Sunday, 8 July 2012

Which Witch is Which?

                         April 2nd 1612 – Fence, Lancashire. Roger Nowell had Elizabeth Southerns (called Demdike), Anne Whittle (called Chattox) and her daughter Anne Redferne brought before him. Both Demdike and Chattox were in their eighties, and both were blind. Also present, giving evidence, were John Nutter of Higham, his sister Margaret Crooke, and their friend, James Robinson. The brother and sister spoke first, telling how Chattox and Anne Redferne had killed their older brother, Robert, some eighteen or nineteen years previously. Robert and John had been travelling with their father, Christopher, and John had heard Robert say to Christopher that he had been bewitched, and added, “I pray you cause them to be layed in Lancaster Castle”, to which his father had replied, “Thou art a foolish Ladde, it is not so”. Margaret took up the story, saying Robert had become ill and insisted ‘a hundred times’ that Anne Redferne and her family were to blame, before he died. The father, Christopher, also became ill and before he died, he too said he had been bewitched, although he did not give any names. James Robinson continued the story, relating how he had served in the household of Nutter’s grandfather, and had heard Robert threaten Thomas Redferne (Anne’s husband) with eviction. Robinson confirmed that both Chattox and Redferne were known locally to be witches, and had once spoiled a barrel of ale in his house. 

A witch, the devil and a familiar

Then Chattox was questioned by Nowell, and gave a different slant on the story presented by the first three witnesses. Robert Nutter had, she said, tried to seduce Anne Redferne, but she, being a married woman, had refused his advances and humiliated him as he rode away, in a fury. Chattox added that her familiar, Fancie, had appeared later in the form of a man, and she had asked him to revenge her on Robert Nutter. She went on to say that Robert Nutter’s grandmother had once approached her and two other women, now dead, and asked them to kill her grandson so that ‘the women the coosens might have the land’, but Thomas Redferne had dissuaded them from the act. Nowell drew out from Chattox how a ‘thing like a Christian man’ had sought her soul for about four years, and promised her that should want for nothing, adding that she should call him ‘Fancie’.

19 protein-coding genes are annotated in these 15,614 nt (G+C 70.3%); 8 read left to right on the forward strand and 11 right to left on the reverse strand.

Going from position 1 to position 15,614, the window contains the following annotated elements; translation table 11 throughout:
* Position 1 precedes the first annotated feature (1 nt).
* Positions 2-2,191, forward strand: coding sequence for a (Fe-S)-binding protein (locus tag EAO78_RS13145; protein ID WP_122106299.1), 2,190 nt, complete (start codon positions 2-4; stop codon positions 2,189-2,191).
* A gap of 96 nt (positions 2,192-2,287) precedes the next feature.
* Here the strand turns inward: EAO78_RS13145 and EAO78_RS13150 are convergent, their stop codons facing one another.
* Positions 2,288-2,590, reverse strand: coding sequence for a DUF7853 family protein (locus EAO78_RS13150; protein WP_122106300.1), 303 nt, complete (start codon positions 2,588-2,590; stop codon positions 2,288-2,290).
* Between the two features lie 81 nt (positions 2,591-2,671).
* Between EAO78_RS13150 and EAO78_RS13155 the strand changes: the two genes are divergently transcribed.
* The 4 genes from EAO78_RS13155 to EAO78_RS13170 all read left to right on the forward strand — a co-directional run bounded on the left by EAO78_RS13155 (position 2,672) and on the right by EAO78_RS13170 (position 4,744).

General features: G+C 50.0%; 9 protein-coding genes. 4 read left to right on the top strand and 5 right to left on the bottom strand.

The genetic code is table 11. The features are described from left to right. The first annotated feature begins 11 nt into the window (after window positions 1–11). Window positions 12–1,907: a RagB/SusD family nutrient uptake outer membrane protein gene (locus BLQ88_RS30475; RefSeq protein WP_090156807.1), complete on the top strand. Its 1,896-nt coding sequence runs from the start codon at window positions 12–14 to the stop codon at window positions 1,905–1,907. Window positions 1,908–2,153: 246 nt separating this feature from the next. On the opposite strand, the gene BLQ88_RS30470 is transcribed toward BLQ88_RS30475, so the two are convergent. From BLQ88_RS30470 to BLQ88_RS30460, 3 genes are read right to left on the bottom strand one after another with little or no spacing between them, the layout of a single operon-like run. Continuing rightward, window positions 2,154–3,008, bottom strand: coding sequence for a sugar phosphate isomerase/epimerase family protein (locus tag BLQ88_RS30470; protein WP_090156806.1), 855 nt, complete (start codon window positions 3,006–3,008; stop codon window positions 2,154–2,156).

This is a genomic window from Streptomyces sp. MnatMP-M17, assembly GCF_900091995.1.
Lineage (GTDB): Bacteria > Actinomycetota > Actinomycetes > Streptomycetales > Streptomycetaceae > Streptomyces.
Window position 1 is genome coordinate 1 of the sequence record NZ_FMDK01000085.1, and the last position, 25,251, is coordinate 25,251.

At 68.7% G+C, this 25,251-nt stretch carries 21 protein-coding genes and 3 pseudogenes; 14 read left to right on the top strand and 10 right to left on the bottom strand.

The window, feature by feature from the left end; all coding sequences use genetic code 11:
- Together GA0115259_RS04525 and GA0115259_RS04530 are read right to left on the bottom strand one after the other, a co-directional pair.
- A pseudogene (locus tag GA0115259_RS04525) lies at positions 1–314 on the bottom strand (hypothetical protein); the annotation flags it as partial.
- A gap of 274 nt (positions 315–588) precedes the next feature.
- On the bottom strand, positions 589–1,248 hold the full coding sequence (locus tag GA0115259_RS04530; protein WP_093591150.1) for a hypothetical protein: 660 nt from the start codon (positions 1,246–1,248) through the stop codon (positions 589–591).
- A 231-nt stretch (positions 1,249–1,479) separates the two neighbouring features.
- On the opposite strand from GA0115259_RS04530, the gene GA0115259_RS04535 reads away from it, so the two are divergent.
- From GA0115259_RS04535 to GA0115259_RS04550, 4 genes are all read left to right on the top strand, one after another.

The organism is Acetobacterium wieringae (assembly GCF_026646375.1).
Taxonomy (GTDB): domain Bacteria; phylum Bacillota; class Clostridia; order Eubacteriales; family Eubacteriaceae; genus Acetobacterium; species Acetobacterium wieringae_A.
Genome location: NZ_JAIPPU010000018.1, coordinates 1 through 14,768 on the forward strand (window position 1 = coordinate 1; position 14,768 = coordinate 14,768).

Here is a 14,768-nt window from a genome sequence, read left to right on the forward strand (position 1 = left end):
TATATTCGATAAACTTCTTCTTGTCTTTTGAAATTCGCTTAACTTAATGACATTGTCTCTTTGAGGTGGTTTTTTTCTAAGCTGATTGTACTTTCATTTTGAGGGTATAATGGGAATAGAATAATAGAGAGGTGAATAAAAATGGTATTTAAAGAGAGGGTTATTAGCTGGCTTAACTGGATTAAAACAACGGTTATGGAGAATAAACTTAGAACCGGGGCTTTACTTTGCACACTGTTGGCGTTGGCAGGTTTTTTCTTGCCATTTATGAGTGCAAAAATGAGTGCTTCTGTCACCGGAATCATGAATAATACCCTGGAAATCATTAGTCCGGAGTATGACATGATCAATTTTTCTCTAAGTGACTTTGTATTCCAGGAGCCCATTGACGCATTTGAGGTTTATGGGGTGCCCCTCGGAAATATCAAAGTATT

Chattox and Anne Redferne

When Demdike came to be questioned, she too told of familiars, of how a boy called Tibb, dressed in a black and brown coat, had come to her near a stonepit in Goldshaw (Newchurch), and she had given her soul to him. Tibb returned six years later, and had sucked her blood. Some time later Richard Baldwin had refused to pay her daughter, Elizabeth, for some work she had done, so her granddaughter, Alizon Device, had taken her to him, when Tibb appeared and was told to ‘revenge thee either on him or his’, Baldwin’s daughter became ill and died after a year. 

She said how she had seen Chattox and Redferne making ‘pictures of clay’ of Robert and John Nutter, and Margaret Crooke, when Tibb, in the form of a black cat, appeared and told her to make the same. She refused, so Tibb pushed her into a ditch, disappeared and then reappeared further down the road in the form of a hare, which then followed her. Anne Redferne refused to make a confession of any sort, or to implicate anyone in the allegations being made, but on the strength of the evidence before him, Roger Nowell committed Alizon Device, Demdike, Chattox and Anne Redferne to be taken to Lancaster Castle, awaiting the August Assizes. They were taken there through the Trough of Bowland, which must have been an extremely arduous journey for the two octogenarians. The Trough may well be one of the most outstandingly beautiful areas in this country, but it’s tough going, even in a modern car.

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